|Characteristic of dictatorships, already happening in the UK, coming soon to a nation state near you...?|
A secret trial is a legal proceeding to which the public are not granted access, either in whole or in part. This has long been agreed to be characteristic of autocratic governments such as military dictatorships. Nevertheless, under the pretext of the "War on Terror", it is being introduced for "terrorism" trials in "democratic" nation states such as UK. More nation states are expected to follow introducing them on grounds of "national security".
“No free man shall be taken, or imprisoned, or dispossessed, of his liberties or be outlawed, or exiled, or in any way destroyed excepting by the legal judgment of his peers, or by the laws of the land.”
(1215) — 
Since Magna Carta England has required that trials not be held in secret. However, post 9-11, the UK has been introducing special legislation to circumvent this centuries long established tradition, arguing that this is vital for the sake of "national security".
R v Incedal and Rarmoul-Bouhadjar (2014)
In October 2014, the most secret trial since World War Two was held in the UK, termed by the BBC a "unique case". The Crown Prosecution Service had argued that - for undisclosed "national security" reasons - the trial might have to held completely in secret, or not at all. In the event, large parts were held in secret. A few hand picked journalists were admitted into several sessions - but were expressly prohibited from reporting them.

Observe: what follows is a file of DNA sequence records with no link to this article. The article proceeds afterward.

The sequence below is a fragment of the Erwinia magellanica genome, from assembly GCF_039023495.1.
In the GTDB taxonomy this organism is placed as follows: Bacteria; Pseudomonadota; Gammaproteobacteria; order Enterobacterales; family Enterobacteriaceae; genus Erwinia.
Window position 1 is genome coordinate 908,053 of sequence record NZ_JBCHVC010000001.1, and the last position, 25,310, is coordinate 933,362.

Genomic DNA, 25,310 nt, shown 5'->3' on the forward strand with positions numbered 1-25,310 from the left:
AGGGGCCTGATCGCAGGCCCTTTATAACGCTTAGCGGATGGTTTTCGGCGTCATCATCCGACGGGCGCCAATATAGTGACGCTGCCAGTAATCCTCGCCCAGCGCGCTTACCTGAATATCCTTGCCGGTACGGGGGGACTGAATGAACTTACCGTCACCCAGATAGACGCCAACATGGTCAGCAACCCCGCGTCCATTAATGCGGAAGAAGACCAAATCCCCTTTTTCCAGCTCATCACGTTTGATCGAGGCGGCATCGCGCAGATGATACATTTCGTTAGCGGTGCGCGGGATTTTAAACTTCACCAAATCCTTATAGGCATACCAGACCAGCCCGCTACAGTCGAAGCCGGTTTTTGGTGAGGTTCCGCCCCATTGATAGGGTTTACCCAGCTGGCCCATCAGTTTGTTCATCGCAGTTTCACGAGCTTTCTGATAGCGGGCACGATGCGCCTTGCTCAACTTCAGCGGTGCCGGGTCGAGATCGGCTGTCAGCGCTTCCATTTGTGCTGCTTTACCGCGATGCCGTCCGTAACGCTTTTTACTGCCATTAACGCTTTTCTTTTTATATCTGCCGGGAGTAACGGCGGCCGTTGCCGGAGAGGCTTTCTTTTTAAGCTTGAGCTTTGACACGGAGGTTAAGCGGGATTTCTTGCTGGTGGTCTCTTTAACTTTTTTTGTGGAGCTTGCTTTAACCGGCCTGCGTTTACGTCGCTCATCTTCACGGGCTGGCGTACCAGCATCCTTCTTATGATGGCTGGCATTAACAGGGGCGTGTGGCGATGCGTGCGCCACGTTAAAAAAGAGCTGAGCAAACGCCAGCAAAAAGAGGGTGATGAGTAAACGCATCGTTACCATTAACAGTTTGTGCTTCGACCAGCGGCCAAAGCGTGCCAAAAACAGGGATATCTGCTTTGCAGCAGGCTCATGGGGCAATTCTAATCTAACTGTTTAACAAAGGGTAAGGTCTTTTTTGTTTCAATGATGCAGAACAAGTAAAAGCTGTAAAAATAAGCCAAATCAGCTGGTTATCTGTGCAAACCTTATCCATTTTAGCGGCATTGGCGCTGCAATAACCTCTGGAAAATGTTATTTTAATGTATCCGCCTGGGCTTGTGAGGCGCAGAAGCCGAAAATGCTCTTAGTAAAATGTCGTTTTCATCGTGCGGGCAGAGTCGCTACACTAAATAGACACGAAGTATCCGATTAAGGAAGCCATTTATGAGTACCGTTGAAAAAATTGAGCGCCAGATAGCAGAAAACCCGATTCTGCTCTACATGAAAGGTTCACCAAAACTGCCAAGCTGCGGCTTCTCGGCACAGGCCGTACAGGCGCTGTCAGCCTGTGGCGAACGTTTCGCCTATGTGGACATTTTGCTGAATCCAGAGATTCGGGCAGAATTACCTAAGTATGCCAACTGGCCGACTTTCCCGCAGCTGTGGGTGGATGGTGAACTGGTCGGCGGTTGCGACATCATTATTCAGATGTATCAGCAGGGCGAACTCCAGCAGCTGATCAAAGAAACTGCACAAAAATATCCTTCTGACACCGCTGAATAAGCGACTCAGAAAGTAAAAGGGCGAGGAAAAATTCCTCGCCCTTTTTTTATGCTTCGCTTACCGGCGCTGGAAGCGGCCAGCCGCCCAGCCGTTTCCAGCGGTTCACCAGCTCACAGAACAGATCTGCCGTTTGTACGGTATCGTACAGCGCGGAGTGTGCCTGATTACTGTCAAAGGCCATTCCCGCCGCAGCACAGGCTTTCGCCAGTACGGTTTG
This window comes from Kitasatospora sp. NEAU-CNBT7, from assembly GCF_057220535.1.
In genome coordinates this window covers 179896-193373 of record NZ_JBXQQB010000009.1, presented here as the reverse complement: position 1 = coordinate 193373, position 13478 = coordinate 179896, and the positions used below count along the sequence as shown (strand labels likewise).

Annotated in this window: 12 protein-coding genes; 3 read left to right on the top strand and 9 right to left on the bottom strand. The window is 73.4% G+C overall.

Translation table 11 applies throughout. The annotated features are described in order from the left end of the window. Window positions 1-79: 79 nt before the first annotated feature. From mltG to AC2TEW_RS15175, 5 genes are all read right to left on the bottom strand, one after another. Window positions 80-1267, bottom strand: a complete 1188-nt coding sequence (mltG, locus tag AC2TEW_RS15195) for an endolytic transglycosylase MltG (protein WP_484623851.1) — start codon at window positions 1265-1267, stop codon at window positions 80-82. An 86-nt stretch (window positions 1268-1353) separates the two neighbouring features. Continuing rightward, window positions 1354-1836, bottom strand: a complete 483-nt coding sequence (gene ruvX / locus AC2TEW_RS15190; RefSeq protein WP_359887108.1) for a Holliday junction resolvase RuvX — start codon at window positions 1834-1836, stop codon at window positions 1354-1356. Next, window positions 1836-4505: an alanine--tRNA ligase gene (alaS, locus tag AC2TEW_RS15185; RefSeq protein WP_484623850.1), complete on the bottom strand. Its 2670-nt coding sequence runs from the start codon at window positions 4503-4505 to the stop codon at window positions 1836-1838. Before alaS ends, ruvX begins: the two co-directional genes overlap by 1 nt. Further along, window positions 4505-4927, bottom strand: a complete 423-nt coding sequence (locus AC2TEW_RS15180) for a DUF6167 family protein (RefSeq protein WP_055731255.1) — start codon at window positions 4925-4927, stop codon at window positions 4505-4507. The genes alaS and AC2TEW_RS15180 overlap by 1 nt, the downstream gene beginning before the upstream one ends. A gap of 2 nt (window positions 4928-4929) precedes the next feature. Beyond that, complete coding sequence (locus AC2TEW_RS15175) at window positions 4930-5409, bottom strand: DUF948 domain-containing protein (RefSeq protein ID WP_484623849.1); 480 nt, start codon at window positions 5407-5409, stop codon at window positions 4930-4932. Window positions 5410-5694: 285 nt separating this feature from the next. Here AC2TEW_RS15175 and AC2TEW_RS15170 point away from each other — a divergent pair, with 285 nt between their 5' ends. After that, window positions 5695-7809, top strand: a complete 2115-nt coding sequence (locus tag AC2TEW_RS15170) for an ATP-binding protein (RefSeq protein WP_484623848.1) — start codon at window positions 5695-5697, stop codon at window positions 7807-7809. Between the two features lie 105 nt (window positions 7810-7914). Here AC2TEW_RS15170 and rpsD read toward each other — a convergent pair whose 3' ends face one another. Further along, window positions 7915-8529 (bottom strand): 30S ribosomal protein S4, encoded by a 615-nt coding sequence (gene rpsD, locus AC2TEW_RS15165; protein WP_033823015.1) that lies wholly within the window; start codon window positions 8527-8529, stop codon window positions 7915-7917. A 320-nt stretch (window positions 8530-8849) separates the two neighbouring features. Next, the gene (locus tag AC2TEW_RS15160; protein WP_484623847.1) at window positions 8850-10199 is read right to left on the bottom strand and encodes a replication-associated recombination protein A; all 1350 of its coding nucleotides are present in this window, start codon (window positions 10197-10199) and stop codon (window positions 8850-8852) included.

In 2017, Alison Saunders, the Director of Public Prosecutions, moved to prevent public access to the case of Abdel Hakim Belhaj and Fatima Boudchar against senior MI6 officer, Sir Mark Allen, regarding their deportation to Libya.
The USA has exploited the anomalous status of Guantanamo Bay for disposal of unwanted prisoners, and the government is careful to refer to them as "detainees" rather than "prisoners" to assist in stripping them of due process. Under the NDAA 2012, secret trials are no longer needed in the USA, since trials themselves are no longer needed; that act grants the government the right of indefinite detention without charge in cases of suspected "terrorism".
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